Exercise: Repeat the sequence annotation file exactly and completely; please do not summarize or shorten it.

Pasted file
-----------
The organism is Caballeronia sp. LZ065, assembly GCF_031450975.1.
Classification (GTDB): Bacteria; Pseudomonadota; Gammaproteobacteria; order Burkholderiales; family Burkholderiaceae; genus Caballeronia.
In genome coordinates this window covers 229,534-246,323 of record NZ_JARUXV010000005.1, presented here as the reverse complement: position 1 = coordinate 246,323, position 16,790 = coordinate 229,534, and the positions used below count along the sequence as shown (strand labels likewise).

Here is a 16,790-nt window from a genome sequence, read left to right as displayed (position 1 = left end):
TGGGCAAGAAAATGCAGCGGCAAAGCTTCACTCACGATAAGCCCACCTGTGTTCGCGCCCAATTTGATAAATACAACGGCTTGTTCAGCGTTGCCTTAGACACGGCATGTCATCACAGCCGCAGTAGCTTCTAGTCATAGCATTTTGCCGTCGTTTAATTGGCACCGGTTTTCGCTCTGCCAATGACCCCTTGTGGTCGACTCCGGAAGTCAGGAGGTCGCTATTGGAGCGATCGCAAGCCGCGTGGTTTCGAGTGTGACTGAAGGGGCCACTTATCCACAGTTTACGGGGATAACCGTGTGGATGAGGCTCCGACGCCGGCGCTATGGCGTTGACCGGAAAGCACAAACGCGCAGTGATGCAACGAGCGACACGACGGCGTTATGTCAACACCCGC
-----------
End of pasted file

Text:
The organism is Caballeronia sp. LZ065, assembly GCF_031450975.1.
Classification (GTDB): Bacteria; Pseudomonadota; Gammaproteobacteria; order Burkholderiales; family Burkholderiaceae; genus Caballeronia.
In genome coordinates this window covers 229,534-246,323 of record NZ_JARUXV010000005.1, presented here as the reverse complement: position 1 = coordinate 246,323, position 16,790 = coordinate 229,534, and the positions used below count along the sequence as shown (strand labels likewise).

Here is a 16,790-nt window from a genome sequence, read left to right as displayed (position 1 = left end):
TGGGCAAGAAAATGCAGCGGCAAAGCTTCACTCACGATAAGCCCACCTGTGTTCGCGCCCAATTTGATAAATACAACGGCTTGTTCAGCGTTGCCTTAGACACGGCATGTCATCACAGCCGCAGTAGCTTCTAGTCATAGCATTTTGCCGTCGTTTAATTGGCACCGGTTTTCGCTCTGCCAATGACCCCTTGTGGTCGACTCCGGAAGTCAGGAGGTCGCTATTGGAGCGATCGCAAGCCGCGTGGTTTCGAGTGTGACTGAAGGGGCCACTTATCCACAGTTTACGGGGATAACCGTGTGGATGAGGCTCCGACGCCGGCGCTATGGCGTTGACCGGAAAGCACAAACGCGCAGTGATGCAACGAGCGACACGACGGCGTTATGTCAACACCCGC